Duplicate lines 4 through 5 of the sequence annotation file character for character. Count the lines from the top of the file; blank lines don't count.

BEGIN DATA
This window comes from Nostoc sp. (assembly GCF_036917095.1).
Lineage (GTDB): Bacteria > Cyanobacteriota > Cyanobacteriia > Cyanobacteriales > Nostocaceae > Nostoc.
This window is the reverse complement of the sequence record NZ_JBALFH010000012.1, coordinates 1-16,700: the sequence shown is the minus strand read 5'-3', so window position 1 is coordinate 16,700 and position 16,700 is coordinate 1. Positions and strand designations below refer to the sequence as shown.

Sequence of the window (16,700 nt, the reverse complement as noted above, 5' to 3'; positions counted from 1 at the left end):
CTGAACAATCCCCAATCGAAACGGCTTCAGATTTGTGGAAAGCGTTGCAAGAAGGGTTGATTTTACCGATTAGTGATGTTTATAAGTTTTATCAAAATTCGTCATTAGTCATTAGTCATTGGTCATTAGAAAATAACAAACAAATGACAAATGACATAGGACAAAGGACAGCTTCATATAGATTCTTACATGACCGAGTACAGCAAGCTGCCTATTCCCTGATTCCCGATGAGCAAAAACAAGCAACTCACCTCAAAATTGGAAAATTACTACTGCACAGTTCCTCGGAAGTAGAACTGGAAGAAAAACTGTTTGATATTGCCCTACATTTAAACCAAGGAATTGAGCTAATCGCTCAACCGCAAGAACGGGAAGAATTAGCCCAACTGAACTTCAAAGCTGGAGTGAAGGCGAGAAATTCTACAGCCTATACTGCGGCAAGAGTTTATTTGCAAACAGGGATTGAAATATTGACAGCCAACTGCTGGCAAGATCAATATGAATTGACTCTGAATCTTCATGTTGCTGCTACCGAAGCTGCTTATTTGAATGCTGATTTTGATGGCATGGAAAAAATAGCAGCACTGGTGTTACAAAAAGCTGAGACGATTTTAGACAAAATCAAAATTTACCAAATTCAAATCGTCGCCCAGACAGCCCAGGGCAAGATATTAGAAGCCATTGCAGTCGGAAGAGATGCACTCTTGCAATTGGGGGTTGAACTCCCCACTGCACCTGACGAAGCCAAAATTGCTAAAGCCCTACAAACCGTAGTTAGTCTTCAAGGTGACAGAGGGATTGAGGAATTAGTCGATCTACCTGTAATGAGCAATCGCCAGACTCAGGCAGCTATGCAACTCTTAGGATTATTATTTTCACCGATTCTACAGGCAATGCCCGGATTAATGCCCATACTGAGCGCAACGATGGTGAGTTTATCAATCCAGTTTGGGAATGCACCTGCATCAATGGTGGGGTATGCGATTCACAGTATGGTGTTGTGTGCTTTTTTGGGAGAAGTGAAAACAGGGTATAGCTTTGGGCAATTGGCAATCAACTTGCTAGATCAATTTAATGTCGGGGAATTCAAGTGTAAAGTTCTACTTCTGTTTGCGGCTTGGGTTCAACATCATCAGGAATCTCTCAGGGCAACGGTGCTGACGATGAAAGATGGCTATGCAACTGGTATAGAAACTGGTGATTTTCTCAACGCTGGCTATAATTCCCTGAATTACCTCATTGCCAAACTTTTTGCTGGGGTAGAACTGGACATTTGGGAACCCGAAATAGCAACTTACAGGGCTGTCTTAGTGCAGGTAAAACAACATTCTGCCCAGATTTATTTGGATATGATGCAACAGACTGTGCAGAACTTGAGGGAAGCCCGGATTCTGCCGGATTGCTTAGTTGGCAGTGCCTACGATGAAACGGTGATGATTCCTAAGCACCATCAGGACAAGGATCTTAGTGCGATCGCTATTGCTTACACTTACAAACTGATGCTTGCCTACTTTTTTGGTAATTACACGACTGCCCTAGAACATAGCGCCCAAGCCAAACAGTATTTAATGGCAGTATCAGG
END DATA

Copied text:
Sequence of the window (16,700 nt, the reverse complement as noted above, 5' to 3'; positions counted from 1 at the left end):
CTGAACAATCCCCAATCGAAACGGCTTCAGATTTGTGGAAAGCGTTGCAAGAAGGGTTGATTTTACCGATTAGTGATGTTTATAAGTTTTATCAAAATTCGTCATTAGTCATTAGTCATTGGTCATTAGAAAATAACAAACAAATGACAAATGACATAGGACAAAGGACAGCTTCATATAGATTCTTACATGACCGAGTACAGCAAGCTGCCTATTCCCTGATTCCCGATGAGCAAAAACAAGCAACTCACCTCAAAATTGGAAAATTACTACTGCACAGTTCCTCGGAAGTAGAACTGGAAGAAAAACTGTTTGATATTGCCCTACATTTAAACCAAGGAATTGAGCTAATCGCTCAACCGCAAGAACGGGAAGAATTAGCCCAACTGAACTTCAAAGCTGGAGTGAAGGCGAGAAATTCTACAGCCTATACTGCGGCAAGAGTTTATTTGCAAACAGGGATTGAAATATTGACAGCCAACTGCTGGCAAGATCAATATGAATTGACTCTGAATCTTCATGTTGCTGCTACCGAAGCTGCTTATTTGAATGCTGATTTTGATGGCATGGAAAAAATAGCAGCACTGGTGTTACAAAAAGCTGAGACGATTTTAGACAAAATCAAAATTTACCAAATTCAAATCGTCGCCCAGACAGCCCAGGGCAAGATATTAGAAGCCATTGCAGTCGGAAGAGATGCACTCTTGCAATTGGGGGTTGAACTCCCCACTGCACCTGACGAAGCCAAAATTGCTAAAGCCCTACAAACCGTAGTTAGTCTTCAAGGTGACAGAGGGATTGAGGAATTAGTCGATCTACCTGTAATGAGCAATCGCCAGACTCAGGCAGCTATGCAACTCTTAGGATTATTATTTTCACCGATTCTACAGGCAATGCCCGGATTAATGCCCATACTGAGCGCAACGATGGTGAGTTTATCAATCCAGTTTGGGAATGCACCTGCATCAATGGTGGGGTATGCGATTCACAGTATGGTGTTGTGTGCTTTTTTGGGAGAAGTGAAAACAGGGTATAGCTTTGGGCAATTGGCAATCAACTTGCTAGATCAATTTAATGTCGGGGAATTCAAGTGTAAAGTTCTACTTCTGTTTGCGGCTTGGGTTCAACATCATCAGGAATCTCTCAGGGCAACGGTGCTGACGATGAAAGATGGCTATGCAACTGGTATAGAAACTGGTGATTTTCTCAACGCTGGCTATAATTCCCTGAATTACCTCATTGCCAAACTTTTTGCTGGGGTAGAACTGGACATTTGGGAACCCGAAATAGCAACTTACAGGGCTGTCTTAGTGCAGGTAAAACAACATTCTGCCCAGATTTATTTGGATATGATGCAACAGACTGTGCAGAACTTGAGGGAAGCCCGGATTCTGCCGGATTGCTTAGTTGGCAGTGCCTACGATGAAACGGTGATGATTCCTAAGCACCATCAGGACAAGGATCTTAGTGCGATCGCTATTGCTTACACTTACAAACTGATGCTTGCCTACTTTTTTGGTAATTACACGACTGCCCTAGAACATAGCGCCCAAGCCAAACAGTATTTAATGGCAGTATCAGG